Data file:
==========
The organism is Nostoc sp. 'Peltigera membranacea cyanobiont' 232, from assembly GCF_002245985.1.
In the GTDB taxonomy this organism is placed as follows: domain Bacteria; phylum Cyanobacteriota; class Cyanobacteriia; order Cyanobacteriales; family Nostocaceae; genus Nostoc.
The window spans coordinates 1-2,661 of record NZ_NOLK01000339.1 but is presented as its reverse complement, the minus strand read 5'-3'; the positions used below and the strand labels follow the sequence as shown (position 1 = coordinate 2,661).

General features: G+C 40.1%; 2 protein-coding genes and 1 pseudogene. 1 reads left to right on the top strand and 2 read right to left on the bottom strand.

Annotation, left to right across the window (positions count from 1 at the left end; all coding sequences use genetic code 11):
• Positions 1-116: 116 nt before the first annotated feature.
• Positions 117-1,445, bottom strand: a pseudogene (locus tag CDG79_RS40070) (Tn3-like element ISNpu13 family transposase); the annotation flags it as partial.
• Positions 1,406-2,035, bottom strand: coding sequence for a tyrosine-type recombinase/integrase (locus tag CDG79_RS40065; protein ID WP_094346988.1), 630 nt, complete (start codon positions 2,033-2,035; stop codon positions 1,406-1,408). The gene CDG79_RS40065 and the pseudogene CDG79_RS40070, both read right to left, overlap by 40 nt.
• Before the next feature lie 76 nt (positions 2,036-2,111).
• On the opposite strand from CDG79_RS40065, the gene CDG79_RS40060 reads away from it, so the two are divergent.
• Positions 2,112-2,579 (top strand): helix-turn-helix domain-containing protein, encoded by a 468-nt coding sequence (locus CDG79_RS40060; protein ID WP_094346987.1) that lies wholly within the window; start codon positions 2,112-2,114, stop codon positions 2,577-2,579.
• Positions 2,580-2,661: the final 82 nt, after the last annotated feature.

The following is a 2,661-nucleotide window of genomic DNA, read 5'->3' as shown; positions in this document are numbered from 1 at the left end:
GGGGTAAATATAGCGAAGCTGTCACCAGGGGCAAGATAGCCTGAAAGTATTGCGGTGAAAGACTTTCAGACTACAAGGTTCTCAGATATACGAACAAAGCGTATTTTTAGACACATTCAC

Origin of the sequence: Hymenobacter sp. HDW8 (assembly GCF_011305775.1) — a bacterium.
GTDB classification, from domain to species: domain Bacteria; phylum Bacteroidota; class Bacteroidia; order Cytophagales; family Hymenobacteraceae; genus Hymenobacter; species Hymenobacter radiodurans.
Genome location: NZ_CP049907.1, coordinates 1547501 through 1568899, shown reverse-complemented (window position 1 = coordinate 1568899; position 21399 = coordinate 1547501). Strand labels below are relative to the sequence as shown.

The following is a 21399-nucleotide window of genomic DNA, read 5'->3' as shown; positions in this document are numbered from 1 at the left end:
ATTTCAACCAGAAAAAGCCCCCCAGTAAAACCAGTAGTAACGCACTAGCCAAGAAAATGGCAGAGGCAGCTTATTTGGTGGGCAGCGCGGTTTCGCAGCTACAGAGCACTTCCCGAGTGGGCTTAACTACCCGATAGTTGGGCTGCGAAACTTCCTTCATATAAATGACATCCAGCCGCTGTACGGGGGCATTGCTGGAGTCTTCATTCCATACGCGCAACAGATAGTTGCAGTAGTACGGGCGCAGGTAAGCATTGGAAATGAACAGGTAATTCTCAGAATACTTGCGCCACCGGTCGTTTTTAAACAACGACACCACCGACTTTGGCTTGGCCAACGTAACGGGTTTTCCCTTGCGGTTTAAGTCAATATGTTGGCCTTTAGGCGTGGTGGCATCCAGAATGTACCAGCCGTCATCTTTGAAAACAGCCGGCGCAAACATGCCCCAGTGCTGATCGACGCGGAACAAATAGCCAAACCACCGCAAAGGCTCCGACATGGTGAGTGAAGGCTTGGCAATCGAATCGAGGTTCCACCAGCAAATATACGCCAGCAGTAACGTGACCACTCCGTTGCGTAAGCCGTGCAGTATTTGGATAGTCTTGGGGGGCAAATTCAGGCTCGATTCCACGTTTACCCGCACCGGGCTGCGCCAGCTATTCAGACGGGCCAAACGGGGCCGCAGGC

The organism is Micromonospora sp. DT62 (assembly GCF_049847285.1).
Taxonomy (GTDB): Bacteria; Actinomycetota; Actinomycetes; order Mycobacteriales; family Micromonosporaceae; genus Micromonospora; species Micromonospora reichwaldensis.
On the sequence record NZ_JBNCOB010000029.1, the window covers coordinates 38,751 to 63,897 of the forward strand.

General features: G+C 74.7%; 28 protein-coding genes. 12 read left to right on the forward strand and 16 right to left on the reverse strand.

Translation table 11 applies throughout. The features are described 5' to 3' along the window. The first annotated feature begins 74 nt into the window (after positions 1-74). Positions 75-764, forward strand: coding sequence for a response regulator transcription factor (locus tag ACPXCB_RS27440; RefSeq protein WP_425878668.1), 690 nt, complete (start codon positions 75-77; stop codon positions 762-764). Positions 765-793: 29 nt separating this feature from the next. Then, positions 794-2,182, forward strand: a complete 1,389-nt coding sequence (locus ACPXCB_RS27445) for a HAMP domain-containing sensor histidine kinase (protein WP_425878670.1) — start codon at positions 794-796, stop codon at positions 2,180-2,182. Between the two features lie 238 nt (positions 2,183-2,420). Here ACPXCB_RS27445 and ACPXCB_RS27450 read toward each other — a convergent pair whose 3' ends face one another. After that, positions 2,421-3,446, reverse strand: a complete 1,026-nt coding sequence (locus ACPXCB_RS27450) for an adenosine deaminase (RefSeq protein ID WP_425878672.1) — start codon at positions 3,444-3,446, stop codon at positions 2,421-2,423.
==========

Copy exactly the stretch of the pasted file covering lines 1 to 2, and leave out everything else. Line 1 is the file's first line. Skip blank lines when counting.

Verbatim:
The organism is Nostoc sp. 'Peltigera membranacea cyanobiont' 232, from assembly GCF_002245985.1.
In the GTDB taxonomy this organism is placed as follows: domain Bacteria; phylum Cyanobacteriota; class Cyanobacteriia; order Cyanobacteriales; family Nostocaceae; genus Nostoc.